Last year, many American moms who read Amy Chua’s book, “Battle Hymn of the Tiger Mother,” felt inferior to Asian mothers who, as Amy Wilson puts it in the Huffington Post, make kids "do arpeggios till their fingers bleed.” Now, according to an article in the Wall Street Journal about the newly released book “Bringing Up Bébé,” by Pamela Druckerman, this year it’s the French to whom American mothers are comparing themselves.
Druckerman, an American who moved to Paris with her British husband 10 years ago, says French parents teach their kids how to "delay instant gratification" by refusing to cater to their every whim, and as a result, they bring up kids who don't binge on snacks, don't interrupt and don't throw tantrums. Among her lessons for American parents: “Children should say hello, goodbye, thank and please,” and, “when they misbehave, give them the ‘big eyes’ - a stern look of admonishment.”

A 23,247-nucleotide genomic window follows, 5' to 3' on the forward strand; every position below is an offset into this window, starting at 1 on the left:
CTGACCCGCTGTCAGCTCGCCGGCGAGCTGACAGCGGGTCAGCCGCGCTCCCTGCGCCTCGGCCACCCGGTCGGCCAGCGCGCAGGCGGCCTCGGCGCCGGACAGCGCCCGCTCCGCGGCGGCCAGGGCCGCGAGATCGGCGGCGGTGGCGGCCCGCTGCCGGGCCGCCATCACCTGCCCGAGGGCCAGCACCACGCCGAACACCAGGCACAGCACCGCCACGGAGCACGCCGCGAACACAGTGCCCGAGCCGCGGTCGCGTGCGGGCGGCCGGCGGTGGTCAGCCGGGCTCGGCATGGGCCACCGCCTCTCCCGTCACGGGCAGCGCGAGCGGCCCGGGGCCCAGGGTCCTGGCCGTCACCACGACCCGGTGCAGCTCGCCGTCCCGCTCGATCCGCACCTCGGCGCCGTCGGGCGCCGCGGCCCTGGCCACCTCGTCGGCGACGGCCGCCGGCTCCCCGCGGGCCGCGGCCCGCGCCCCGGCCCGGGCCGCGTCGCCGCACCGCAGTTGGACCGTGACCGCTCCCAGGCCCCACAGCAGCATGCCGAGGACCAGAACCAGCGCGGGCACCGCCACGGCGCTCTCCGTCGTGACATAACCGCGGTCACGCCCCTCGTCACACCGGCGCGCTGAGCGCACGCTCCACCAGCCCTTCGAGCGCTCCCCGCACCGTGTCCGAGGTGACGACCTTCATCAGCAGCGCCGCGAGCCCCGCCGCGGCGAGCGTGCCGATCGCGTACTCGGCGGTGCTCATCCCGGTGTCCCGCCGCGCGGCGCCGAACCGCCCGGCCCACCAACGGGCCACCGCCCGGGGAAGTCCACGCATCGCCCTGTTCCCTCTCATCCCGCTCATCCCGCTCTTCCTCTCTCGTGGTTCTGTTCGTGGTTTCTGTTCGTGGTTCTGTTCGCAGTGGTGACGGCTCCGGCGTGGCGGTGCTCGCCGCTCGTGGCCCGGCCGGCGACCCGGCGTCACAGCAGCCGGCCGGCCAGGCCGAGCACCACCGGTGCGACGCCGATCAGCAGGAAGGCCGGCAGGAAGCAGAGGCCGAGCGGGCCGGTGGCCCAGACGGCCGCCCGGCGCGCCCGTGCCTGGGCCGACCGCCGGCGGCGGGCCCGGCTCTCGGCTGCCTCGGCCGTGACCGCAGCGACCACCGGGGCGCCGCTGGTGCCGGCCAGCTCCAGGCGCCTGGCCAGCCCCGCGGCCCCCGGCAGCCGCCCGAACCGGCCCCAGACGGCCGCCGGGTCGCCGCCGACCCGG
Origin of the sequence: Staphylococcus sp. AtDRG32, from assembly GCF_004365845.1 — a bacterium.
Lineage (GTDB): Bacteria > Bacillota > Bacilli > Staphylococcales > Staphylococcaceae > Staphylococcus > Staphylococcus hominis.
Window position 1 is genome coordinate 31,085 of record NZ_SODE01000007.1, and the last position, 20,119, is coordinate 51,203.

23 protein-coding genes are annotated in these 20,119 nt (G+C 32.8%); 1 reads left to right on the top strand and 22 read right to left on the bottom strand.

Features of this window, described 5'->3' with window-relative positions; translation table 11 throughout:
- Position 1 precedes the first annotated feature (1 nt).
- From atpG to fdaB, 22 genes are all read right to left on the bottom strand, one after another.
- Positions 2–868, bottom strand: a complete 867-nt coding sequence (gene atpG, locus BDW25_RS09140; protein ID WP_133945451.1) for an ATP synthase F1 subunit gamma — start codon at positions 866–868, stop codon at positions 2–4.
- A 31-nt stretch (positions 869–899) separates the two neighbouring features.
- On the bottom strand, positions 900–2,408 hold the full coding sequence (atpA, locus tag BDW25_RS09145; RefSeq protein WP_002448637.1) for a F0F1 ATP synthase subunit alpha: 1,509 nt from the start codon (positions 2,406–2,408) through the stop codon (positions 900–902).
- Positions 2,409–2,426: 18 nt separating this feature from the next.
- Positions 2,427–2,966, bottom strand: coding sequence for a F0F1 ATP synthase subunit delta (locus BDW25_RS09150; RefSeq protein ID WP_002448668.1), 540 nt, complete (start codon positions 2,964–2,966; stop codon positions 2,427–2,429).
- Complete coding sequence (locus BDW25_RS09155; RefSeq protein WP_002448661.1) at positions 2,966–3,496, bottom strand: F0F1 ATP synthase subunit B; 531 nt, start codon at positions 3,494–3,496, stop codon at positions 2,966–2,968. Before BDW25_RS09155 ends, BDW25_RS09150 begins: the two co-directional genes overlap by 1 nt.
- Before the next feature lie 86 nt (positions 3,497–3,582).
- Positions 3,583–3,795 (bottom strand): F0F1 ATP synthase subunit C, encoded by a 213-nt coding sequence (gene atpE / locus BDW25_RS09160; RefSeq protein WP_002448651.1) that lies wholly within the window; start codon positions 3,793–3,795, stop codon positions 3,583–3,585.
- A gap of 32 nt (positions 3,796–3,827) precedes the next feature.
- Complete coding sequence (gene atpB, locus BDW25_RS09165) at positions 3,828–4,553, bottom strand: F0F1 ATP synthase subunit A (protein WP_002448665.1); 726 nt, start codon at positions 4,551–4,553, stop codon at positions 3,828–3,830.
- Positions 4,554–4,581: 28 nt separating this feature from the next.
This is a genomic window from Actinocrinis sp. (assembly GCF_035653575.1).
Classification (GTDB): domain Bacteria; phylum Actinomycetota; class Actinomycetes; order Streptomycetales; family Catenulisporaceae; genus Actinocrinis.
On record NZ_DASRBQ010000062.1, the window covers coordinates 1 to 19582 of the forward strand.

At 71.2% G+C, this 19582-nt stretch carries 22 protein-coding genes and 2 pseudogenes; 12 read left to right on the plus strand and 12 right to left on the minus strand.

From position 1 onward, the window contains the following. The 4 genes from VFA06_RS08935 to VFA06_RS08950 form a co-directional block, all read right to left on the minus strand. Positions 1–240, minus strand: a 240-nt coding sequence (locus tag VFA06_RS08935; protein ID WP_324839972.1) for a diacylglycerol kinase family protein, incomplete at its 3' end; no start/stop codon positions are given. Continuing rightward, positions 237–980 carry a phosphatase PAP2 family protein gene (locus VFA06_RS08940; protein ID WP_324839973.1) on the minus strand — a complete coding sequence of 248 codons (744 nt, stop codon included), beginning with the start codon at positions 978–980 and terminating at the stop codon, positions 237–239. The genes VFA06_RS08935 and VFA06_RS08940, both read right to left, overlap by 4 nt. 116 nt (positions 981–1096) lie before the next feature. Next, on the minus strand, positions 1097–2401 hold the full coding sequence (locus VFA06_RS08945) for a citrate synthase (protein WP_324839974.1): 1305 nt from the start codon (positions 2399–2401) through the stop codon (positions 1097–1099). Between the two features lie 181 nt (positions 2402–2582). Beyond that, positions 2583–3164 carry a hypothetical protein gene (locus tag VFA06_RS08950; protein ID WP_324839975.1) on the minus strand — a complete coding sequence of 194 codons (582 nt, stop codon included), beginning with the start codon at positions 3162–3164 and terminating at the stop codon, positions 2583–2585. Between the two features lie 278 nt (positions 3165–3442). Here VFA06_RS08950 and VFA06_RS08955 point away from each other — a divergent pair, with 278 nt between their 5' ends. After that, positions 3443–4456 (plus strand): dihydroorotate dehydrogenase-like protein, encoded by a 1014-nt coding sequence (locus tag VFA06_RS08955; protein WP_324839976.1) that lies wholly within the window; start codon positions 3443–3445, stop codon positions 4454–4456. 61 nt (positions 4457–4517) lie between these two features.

Wilson isn’t buying that les mamans françaises have a superior argument.When Druckerman asserts that French children receive only one snack per day, at 4pm or so, Wilson responds sarcastically, “Have you ever heard of such exotic meal planning? Nothing like American kids – every last one of them an obese embarrassment, ‘snacking all day’ like they're on one long Willy Wonka Cruise.”
But others argue that there are some important lessons in Druckerman’s book. Baby Center’s Samantha Schoech writes that French parents seem better at saying “no” and notes that French parents make conversations between adults possible by forbidding children from interrupting at their every whim. Lastly, she agrees that, “teaching your kids to play by themselves is generous and important.”
But where is the need for a worldwide mothering competition coming from? Since when are we obsessed with figuring out who churns out the winning kids? Or is a little healthy competition between mothers a good thing? Weigh in here.